IOP welcomes increase in trainee physics teachers, but looks for more

25 November 2015

A 14% increase in the number of graduates training to teach physics this year has been welcomed as “very encouraging” by the Institute of Physics, though concern remains about a shortfall of around 3,000 in the number of specialist physics teachers needed in England.

IOP welcomes increase in trainee physics teachers

The figures, which relate to England and exclude Teach First trainees, were released by the Department of Education (DfE) on 19 November. In the 2015/16 academic year 723 graduates started training to teach physics, compared to 637 in the 2014/15 academic year. The target last year was for 947 entrants, while the target this year was 1,055.

Charles Tracy, the IOP’s head of education, said: “It is very encouraging to see more and more graduates making the excellent choice to train to become physics teachers, a role that is both rewarding and essential in contributing to the development of young minds – including those of future physicists.

“The IOP's programmes and schemes, many funded by the DfE, are aimed at not only inspiring people to become physics teachers but also at supporting those who are already making a real difference to children in their schools.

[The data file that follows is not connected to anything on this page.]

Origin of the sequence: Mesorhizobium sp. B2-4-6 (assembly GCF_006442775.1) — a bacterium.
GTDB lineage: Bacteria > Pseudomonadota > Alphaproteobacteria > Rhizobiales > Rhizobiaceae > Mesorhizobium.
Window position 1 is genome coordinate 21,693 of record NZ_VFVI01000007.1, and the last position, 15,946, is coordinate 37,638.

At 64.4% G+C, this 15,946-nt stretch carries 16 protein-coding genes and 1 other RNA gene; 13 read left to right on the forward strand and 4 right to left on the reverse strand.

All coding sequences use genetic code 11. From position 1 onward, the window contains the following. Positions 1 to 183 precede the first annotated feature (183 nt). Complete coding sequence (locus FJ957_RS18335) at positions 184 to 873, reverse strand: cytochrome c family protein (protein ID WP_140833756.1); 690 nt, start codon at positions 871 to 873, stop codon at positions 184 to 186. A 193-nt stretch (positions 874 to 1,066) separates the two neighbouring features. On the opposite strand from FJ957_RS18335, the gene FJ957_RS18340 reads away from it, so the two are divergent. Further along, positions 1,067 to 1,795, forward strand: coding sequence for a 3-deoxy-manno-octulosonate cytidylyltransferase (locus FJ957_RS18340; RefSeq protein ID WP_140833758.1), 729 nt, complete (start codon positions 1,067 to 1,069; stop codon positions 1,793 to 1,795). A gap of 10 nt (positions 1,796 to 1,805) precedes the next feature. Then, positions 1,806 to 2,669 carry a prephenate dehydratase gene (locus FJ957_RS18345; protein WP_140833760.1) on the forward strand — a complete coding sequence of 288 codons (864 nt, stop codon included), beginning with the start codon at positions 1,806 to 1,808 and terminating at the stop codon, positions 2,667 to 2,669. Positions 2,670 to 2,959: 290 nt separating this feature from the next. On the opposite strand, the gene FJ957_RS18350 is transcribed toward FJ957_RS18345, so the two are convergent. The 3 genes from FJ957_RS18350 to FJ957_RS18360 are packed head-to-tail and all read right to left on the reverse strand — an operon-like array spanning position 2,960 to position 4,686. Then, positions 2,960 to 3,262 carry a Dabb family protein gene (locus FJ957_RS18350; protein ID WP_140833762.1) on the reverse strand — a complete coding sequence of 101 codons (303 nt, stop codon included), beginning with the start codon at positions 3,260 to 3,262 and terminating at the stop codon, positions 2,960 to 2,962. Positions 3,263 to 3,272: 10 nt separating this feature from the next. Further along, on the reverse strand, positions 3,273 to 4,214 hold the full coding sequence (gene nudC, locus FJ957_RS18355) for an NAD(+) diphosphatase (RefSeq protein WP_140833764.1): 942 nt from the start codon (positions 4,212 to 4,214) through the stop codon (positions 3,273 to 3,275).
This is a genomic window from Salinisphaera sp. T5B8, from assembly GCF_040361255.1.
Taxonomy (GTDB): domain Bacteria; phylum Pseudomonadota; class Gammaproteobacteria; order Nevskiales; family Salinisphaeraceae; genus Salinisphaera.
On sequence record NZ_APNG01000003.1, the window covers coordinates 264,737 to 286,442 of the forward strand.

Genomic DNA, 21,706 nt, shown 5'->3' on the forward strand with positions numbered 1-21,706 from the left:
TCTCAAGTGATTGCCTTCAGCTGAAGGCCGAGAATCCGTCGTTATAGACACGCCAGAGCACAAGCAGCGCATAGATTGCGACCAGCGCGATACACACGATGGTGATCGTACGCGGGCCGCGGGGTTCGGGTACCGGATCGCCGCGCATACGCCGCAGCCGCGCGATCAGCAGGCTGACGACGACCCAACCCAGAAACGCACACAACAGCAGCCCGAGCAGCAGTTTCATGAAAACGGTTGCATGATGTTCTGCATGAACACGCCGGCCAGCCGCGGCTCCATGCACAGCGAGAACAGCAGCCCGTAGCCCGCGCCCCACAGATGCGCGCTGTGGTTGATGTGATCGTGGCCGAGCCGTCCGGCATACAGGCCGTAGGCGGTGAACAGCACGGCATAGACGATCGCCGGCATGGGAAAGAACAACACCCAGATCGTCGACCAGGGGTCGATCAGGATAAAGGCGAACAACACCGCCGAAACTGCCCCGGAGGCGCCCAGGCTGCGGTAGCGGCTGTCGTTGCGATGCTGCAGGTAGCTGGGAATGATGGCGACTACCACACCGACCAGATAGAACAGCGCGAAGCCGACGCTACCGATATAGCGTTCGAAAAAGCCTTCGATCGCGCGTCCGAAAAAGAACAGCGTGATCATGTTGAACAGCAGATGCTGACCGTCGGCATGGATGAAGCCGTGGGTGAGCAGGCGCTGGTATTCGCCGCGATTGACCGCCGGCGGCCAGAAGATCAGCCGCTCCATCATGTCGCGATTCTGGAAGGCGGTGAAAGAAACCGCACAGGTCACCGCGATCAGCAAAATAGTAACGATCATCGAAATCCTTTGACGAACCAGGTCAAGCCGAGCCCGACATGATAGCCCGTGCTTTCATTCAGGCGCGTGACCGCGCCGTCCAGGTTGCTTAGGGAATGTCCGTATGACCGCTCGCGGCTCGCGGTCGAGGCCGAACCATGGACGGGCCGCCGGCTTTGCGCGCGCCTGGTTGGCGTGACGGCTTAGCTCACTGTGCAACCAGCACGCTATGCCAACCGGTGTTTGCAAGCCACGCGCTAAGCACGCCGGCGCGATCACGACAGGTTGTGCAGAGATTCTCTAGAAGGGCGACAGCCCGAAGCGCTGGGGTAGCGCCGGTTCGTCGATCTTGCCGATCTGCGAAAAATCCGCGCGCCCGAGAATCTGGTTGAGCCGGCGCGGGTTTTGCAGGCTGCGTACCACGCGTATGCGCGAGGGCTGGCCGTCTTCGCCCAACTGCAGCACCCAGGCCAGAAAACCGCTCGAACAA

“We feel that the figures released by the DfE are testament to the successes of these efforts and demonstrate the tangible effects the funding has had.

“However, we are still facing a shortage of around 3,000 specialist physics teachers in England. And this deficit is concerning because schools that lack specialist physics teachers see fewer students fully engaging with the subject and choosing it at A-level.

“There is still a lot of work to be done. Our aim is to support and welcome people thinking about teaching, going into teaching and working as teachers. Teaching physics is doing physics: it is creative, surprising, rewarding and full of discovery.”